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This is a past article published in Hiragana Times. Each Japanese paragraph is followed by its English translation or vise versa, and furigana are placed above each kanji to make Japanese study even easier. [Magazine Sample] [Subscription Page]

Manga that Popularized the Attractions of Competitive Karuta

[From October Issue 2014]

201410-10-1

© 末次由紀/講談社
Chihayafuru, Cover of issue 1.
Written by SUETSUGU Yuki. Published by Kodansha Inc.

Chihayafuru

“Chihayafuru” is the story of a high school girl who becomes passionate about “competitive karuta.” This competition utilizes traditional Hyakunin Isshu playing cards. Selected in the Kamakura era by the court aristocrat FUJIWARA no Teika, a set of Hyakunin Isshu playing cards is a collection of the 100 best waka (Japanese poems) written between the Asuka era (sixth to eighth centuries) and the Kamakura era (twelfth to fourteenth centuries). The set is called Hyakunin (one hundred people) Isshu (one poem) because one poem was chosen from each poet.

There are two kinds of karuta sets: yomifuda (reading cards) and torifuda (playing cards). Torifuda only have the shimonoku (the second half of the poem) written on them. In competitive karuta, players compete for torifuda. If they can touch a playing card in their opponent’s territory, they can pass a playing card in from their territory to the opponent’s territory. Players compete to eliminate the playing cards in their home territory as fast as possible. It’s a taxing “sport” that requires quick thinking and reactions, since players need to immediately touch the torifuda when the first half of the poem – which is not written on the torifuda – is read out. It is generally played one-on-one but there are also individual and team competitions.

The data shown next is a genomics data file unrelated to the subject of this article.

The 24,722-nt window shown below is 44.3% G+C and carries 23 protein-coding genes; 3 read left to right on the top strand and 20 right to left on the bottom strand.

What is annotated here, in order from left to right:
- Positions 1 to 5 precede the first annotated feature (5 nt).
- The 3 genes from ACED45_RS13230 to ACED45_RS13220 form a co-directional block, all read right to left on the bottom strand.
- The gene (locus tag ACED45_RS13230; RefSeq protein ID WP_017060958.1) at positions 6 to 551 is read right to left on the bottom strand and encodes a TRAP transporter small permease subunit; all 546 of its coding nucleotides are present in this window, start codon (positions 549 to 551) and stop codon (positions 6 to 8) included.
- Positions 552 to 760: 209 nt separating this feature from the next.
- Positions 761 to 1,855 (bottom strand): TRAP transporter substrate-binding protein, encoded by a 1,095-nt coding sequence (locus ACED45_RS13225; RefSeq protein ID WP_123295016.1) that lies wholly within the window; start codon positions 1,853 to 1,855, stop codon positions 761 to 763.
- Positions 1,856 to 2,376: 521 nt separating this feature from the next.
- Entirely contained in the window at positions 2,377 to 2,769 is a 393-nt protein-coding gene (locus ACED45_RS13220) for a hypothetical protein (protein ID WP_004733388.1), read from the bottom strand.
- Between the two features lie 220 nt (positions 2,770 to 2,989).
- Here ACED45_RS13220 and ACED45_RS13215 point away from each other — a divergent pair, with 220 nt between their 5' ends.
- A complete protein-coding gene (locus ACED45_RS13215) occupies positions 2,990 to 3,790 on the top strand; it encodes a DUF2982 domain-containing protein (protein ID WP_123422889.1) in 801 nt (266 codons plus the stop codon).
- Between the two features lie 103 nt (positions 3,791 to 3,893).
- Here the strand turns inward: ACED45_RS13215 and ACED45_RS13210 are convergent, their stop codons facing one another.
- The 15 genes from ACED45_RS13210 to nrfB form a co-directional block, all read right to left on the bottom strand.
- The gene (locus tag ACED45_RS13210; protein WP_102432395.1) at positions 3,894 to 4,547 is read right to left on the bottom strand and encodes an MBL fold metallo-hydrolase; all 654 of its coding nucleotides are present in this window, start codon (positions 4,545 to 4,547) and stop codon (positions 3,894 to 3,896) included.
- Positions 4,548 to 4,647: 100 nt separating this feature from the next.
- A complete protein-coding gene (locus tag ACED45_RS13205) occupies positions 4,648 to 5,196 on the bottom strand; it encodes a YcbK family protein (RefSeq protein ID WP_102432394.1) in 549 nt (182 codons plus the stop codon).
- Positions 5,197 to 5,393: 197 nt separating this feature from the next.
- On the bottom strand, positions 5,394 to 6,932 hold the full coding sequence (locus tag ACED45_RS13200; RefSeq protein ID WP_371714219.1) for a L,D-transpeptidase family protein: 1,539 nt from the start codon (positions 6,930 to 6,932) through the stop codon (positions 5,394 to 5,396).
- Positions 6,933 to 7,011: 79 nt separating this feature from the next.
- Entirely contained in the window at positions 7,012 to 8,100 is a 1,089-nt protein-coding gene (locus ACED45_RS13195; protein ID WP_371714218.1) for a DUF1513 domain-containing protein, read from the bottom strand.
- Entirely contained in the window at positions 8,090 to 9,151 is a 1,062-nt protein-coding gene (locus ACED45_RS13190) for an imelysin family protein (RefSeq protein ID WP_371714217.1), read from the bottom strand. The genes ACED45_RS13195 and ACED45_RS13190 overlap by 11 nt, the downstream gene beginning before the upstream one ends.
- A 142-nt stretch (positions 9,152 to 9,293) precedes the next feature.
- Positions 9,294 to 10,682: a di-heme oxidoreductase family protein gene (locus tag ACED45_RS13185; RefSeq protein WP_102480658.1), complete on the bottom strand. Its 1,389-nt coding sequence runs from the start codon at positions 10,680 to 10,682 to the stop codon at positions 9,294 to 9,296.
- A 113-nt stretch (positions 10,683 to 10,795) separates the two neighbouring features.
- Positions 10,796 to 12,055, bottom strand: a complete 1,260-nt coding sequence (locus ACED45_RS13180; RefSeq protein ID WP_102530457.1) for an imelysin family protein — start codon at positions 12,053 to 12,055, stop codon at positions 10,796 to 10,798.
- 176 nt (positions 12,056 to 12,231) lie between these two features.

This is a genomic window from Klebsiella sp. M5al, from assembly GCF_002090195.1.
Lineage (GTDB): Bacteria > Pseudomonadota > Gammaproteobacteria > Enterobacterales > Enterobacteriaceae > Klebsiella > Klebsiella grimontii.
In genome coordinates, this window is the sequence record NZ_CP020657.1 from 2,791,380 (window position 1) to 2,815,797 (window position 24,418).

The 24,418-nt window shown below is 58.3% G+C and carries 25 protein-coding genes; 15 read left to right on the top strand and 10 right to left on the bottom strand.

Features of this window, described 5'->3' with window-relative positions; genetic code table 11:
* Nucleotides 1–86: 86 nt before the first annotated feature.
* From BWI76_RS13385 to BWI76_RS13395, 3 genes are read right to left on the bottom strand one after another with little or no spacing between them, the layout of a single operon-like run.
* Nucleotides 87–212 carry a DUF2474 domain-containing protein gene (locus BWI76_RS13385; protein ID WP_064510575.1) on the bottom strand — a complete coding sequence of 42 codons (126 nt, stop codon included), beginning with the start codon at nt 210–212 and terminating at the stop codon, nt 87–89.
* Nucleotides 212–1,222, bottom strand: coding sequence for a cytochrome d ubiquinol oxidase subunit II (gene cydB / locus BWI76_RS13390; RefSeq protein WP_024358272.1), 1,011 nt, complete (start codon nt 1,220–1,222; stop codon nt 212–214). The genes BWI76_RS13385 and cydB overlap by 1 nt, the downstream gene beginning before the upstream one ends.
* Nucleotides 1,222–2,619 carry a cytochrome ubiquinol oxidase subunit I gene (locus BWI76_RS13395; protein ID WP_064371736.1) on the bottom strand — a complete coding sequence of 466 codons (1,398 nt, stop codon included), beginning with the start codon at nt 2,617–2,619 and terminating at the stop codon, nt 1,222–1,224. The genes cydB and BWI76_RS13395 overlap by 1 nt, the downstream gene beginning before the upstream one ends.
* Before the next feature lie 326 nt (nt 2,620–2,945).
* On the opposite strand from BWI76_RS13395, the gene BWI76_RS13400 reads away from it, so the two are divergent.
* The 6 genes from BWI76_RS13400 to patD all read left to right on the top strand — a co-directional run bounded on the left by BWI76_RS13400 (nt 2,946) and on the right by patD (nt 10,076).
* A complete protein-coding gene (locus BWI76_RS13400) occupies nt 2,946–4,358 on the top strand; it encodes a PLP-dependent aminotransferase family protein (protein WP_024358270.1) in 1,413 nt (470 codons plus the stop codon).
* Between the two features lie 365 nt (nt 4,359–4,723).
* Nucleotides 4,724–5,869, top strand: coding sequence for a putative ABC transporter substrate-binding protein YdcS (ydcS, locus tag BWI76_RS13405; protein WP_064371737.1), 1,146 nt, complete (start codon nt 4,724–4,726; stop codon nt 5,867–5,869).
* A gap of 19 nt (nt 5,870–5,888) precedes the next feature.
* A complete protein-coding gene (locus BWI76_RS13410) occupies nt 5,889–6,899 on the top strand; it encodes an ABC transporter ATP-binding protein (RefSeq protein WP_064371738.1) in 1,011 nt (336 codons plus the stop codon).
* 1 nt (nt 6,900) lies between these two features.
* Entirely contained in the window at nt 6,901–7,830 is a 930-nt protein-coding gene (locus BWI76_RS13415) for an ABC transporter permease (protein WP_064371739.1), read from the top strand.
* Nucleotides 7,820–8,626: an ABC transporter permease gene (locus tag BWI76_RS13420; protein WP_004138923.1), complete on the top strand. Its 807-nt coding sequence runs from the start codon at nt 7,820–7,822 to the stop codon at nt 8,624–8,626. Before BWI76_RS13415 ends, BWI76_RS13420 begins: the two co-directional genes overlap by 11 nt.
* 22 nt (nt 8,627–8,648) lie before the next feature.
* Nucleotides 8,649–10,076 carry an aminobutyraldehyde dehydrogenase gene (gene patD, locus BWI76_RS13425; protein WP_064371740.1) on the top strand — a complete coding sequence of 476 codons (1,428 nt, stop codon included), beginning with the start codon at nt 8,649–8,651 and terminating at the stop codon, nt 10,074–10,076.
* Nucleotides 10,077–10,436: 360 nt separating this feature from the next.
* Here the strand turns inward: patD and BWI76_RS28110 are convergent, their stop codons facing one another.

The story begins when Chihaya, the main character, is in sixth grade. She is proud of her beautiful older sister, for whom she has hopes of one day winning a Japanese beauty pageant. However, Arata, a new student at her school, tells her that this is not a true ambition as she isn’t aspiring for something herself. Arata’s own ambition is to become a top “meijin” (master) of competitive karuta.

In fact, having won the title of meijin seven times in a row, Arata’s grandfather was an “eisei meijin” (grand master in perpetuity).” Arata has also demonstrated that he’s an able player by winning the national championships each year for his age group from first grade to fifth grade. Inspired by Arata, Chihaya begins to nurse ambitions of becoming queen (top) in the women’s division. She gets her bosom buddy Taichi involved and the three begin to improve on entering the local competitive karuta club. However, after they graduate from elementary school the threesome is broken up when Arata returns to Fukui Prefecture and Taichi enters a private junior high school.

The story jumps forward four years. Chihaya and Taichi are reunited on entering the same high school. Though the two of them have distanced themselves from karuta during their junior high school years, they start up a karuta club at their high school. Chihaya’s interest in the meaning of these Japanese poems grows. In addition, by strategizing together as a unit, she begins to reflect on what it means to take a card as a team.

Meanwhile, Chihaya tries to persuade Arata, who had given up competitive karuta, to come back to the karuta world. Because Taichi has taken care of Chihaya since their elementary school days and because Arata becomes aware that Chihaya is a worthy rival, the relationship between the three develops a passionate side.

Since Hyakunin Isshu is often dealt with in classrooms, most Japanese are familiar with it, but competitive karuta was not so well known. Thanks to this comic, the popularity of competitive karuta has dramatically increased and the numbers of competitors has also increased.

Text: ICHIMURA Masayo


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